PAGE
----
Vice detective Sonny Crockett (Don Johnson) goes undercover with a video dating service to find a serial killer in the first episode up this week. Written by Peter McCabe, the episode first aired on 15 January, 1988. Johnson also serves as the episode’s director.
Caitlin (Sheena Easton) is worried she may lose her new husband, Sonny, when he takes the assignment and goes undercover, and it causes the first real stress in the relationship. The murders are brutal, and the team are pulling out all the stops to track down the culprit, running down every possible lead but it still leaves Crockett dangling in the killer’s sights.
Tubbs (Philip Micheal Thomas), Switek (Micheal Talbott), Trudy (Olivia Brown) and Gina (Saundra Santiago) work overtime to put it all together, and get an understanding of the killer, so that they can track them down.
And how far will Crockett have to go to protect his cover, and keep his marriage safe?
The guest cast includes Iman, and Lori Petty.
Music for this episode includes Love and Rockets’ Ball of Confusion, Madness of it All by The Ward Brothers, Looking for Someone to Love by The Stray Cats, Make Me a Memory (Sad Samba) by Grover Washington Jr. and Sheena Easton’s I Got You Babe.
There’s a silly gaffe in this episode, whenever the killer rewinds to watch a clip from the video again, the image enlarges. It’s not a zoom in on the screen, the image literally gets bigger on the screen the killer is watching. Rather silly, and could have been executed in a different way.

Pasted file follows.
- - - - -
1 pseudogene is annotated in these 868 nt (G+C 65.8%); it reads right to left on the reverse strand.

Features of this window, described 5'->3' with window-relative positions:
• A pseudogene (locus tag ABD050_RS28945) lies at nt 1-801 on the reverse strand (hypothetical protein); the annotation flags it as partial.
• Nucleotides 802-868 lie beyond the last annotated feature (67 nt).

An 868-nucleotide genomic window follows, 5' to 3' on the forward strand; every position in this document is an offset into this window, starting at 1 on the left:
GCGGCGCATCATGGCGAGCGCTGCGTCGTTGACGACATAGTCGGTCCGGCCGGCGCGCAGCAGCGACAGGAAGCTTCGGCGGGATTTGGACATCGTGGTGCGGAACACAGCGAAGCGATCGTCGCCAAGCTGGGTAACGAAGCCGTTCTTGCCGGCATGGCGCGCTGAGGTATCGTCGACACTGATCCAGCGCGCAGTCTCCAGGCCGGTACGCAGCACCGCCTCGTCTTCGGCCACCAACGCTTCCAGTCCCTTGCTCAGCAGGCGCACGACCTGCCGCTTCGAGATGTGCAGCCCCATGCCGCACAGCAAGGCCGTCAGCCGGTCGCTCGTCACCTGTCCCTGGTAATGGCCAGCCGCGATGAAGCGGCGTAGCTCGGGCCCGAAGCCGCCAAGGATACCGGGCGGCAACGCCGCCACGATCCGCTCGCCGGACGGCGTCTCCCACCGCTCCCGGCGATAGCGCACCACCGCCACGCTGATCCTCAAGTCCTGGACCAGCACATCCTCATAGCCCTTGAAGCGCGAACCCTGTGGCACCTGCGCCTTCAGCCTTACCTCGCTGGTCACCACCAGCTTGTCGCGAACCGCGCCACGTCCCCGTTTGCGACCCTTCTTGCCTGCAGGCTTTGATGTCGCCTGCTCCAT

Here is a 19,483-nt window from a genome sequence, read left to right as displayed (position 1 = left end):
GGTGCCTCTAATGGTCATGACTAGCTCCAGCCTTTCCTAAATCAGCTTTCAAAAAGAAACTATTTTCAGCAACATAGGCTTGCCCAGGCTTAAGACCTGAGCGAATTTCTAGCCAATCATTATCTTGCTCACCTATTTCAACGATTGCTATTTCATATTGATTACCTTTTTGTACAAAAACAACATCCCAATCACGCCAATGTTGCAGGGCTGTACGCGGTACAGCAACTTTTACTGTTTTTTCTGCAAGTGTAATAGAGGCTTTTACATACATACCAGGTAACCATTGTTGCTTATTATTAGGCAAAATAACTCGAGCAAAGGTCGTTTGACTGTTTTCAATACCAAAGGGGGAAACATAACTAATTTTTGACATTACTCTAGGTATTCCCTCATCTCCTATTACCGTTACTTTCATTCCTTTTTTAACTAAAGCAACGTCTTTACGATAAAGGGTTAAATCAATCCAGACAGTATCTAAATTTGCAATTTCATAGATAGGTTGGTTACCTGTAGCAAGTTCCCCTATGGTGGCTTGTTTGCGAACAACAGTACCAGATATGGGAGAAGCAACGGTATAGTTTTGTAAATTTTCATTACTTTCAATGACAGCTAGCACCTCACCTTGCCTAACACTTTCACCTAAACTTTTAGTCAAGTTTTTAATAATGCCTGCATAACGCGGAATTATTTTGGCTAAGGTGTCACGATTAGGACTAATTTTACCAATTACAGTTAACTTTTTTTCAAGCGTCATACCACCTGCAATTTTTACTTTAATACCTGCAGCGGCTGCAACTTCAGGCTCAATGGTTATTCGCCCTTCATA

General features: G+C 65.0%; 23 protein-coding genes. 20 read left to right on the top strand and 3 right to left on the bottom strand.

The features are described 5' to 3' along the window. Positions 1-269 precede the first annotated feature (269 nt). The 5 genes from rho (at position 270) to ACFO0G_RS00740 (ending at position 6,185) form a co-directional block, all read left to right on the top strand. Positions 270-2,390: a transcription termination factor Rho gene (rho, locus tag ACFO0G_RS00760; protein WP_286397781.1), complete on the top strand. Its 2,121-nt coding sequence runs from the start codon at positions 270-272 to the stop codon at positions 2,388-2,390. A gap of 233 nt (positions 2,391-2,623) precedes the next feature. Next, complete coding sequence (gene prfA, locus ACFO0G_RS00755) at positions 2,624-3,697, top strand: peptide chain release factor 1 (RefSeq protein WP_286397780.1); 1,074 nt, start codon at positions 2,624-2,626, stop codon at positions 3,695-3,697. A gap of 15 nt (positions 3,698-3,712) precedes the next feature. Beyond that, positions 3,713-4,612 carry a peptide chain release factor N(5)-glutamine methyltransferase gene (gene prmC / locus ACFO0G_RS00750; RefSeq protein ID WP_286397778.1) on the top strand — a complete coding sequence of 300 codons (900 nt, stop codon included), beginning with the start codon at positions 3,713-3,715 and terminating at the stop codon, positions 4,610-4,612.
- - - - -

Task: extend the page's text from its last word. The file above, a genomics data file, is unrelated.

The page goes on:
A Rock and a Hard Place sees the return of Freemont (Bob Gerchen) and Wiggins (Tony Hendra) from a couple of episodes back as they attempt to ruin Caitlin’s career (violently) and expose Sonny’s cover as they dig into his alias’ Burnett’s past- and this causes some serious stress on the relationship.
The ‘happy’ couple (although they do have their moments together, but also seem to make one another incredibly unhappy at the same time) is off to Los Angeles (unlike Prodigal Son which saw the production move to New York, this episode uses some stock clips of iconic locations and then shoots Miami for L.A.).
The episode was written by Robert Palm, from a story by Dick Wolf, and first aired on 22 January, 1988.
Tunes featured in this episode include Devil With a Blue Dress On/Good Golly Miss Molly by Mitch Ryder and The Detroit Wheels, Don Henley’s Dirt Laundry, and the iconic Don’t Dream It’s Over by Crowded House – which is played hearbreakingly when Caitlin goes off on tour, leaving Crockett behind.
And nothing against Crockett, but this season has been very heavy on the Crockett stories, which is a bit of a letdown because I think the series works best when the series focuses on Crockett and Tubbs.
There will be more Vice next week, as we dive into the other worst episode of the series…